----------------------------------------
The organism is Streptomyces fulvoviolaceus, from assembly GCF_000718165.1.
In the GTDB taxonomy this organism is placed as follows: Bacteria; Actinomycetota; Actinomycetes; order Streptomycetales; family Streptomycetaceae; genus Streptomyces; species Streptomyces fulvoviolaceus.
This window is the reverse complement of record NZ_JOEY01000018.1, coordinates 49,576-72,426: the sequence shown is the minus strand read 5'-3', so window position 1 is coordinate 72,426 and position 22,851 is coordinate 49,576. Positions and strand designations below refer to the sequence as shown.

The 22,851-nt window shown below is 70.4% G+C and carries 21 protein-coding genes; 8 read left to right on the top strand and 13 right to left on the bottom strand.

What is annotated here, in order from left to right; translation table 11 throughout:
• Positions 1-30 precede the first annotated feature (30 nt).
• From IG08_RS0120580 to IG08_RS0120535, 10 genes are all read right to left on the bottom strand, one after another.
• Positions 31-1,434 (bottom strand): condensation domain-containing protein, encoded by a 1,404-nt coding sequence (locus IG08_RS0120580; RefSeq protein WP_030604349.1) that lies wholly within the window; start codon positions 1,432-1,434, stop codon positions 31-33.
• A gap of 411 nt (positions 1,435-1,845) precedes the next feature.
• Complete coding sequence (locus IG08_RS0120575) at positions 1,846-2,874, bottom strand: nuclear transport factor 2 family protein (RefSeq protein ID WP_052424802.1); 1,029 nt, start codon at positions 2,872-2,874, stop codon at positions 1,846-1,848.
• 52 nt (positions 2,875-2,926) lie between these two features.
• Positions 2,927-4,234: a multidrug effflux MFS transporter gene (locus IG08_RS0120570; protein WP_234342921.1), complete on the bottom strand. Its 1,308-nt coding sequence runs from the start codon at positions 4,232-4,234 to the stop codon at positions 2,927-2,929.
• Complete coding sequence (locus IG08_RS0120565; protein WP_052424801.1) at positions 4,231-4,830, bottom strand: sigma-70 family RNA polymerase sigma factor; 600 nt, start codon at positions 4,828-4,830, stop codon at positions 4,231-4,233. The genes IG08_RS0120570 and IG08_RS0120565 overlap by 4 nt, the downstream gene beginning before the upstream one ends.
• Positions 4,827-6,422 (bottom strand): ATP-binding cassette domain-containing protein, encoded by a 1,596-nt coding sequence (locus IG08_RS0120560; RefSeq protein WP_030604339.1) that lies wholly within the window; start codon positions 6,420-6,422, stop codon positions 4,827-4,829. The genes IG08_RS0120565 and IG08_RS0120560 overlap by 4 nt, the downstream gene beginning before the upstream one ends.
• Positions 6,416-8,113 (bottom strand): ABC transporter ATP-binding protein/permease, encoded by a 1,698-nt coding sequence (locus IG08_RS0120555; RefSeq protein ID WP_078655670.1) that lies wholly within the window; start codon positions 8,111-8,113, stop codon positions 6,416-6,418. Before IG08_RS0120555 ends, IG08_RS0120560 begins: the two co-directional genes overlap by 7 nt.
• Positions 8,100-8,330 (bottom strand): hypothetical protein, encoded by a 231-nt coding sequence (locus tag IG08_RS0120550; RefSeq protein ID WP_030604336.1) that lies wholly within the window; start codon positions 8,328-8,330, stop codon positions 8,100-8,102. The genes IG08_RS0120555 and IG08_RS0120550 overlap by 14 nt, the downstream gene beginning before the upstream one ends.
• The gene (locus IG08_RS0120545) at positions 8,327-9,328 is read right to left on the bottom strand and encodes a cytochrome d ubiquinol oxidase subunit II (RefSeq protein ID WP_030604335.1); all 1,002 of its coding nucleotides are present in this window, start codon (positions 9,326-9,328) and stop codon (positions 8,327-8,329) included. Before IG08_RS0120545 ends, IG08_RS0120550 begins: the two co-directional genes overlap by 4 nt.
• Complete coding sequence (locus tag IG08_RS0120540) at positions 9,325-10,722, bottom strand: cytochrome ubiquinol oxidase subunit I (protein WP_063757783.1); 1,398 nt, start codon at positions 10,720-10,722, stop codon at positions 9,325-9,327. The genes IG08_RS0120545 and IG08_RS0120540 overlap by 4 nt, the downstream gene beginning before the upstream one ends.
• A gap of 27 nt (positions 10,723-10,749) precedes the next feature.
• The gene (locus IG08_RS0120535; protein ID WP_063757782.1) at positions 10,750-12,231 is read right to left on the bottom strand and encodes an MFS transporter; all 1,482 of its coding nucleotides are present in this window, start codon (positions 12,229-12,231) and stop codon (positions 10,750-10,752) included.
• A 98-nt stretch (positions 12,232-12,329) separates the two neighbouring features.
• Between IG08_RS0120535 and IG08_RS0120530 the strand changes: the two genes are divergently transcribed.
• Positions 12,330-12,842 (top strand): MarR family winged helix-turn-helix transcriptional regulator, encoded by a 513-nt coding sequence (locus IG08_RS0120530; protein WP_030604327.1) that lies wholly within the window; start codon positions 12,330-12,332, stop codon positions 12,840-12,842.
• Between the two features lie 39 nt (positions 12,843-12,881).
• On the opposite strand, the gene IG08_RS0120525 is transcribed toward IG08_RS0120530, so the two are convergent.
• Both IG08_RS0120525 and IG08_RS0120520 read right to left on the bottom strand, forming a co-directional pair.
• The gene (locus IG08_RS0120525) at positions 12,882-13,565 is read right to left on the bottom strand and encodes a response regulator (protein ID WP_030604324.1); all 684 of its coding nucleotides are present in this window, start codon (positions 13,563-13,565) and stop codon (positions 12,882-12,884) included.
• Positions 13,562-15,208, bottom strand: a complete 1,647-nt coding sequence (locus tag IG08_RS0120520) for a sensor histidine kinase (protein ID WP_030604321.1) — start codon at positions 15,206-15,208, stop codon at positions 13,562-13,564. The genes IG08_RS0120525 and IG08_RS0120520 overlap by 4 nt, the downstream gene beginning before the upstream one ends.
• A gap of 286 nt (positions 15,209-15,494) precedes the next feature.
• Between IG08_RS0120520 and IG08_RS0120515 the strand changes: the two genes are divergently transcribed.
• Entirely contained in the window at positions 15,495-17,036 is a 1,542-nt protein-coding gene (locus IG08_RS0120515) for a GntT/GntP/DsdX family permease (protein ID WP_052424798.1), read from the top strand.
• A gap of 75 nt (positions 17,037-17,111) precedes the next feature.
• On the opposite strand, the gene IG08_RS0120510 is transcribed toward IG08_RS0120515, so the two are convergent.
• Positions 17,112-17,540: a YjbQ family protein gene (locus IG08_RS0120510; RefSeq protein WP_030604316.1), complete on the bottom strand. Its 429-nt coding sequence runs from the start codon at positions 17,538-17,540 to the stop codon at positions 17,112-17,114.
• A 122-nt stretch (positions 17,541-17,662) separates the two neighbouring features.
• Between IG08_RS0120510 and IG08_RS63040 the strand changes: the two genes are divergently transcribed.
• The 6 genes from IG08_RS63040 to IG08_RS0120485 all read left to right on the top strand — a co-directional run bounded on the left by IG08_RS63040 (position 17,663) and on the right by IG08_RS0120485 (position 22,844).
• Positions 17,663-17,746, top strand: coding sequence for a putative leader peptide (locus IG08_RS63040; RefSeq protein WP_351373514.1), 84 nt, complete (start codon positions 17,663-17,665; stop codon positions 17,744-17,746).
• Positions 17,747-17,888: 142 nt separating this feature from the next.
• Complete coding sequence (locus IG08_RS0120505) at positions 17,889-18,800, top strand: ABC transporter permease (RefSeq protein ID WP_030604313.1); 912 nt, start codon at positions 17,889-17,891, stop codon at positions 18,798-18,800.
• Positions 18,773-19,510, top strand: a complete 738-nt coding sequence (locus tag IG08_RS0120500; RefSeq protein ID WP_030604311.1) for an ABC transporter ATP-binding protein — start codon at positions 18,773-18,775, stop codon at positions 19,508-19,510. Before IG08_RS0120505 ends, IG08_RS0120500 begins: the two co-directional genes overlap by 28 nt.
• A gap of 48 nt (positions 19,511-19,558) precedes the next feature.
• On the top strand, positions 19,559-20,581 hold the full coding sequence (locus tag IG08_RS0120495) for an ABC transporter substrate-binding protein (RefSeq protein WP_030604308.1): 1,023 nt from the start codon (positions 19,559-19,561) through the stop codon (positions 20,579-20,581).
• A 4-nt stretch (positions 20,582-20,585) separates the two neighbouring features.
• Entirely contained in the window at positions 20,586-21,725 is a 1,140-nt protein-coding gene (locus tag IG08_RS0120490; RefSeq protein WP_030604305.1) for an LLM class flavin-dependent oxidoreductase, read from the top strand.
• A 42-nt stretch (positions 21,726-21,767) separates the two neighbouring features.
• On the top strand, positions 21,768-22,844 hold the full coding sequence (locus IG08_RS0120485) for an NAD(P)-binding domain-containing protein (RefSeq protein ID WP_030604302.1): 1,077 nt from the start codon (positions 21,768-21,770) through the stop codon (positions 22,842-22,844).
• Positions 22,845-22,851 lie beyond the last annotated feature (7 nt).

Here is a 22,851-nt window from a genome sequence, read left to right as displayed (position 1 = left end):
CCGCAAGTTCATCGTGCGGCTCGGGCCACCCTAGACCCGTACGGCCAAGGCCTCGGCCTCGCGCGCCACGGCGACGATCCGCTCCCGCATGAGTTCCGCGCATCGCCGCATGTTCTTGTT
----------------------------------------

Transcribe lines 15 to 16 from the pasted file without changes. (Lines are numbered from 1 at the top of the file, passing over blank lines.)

• Positions 6,416-8,113 (bottom strand): ABC transporter ATP-binding protein/permease, encoded by a 1,698-nt coding sequence (locus IG08_RS0120555; RefSeq protein ID WP_078655670.1) that lies wholly within the window; start codon positions 8,111-8,113, stop codon positions 6,416-6,418. Before IG08_RS0120555 ends, IG08_RS0120560 begins: the two co-directional genes overlap by 7 nt.
• Positions 8,100-8,330 (bottom strand): hypothetical protein, encoded by a 231-nt coding sequence (locus tag IG08_RS0120550; RefSeq protein ID WP_030604336.1) that lies wholly within the window; start codon positions 8,328-8,330, stop codon positions 8,100-8,102. The genes IG08_RS0120555 and IG08_RS0120550 overlap by 14 nt, the downstream gene beginning before the upstream one ends.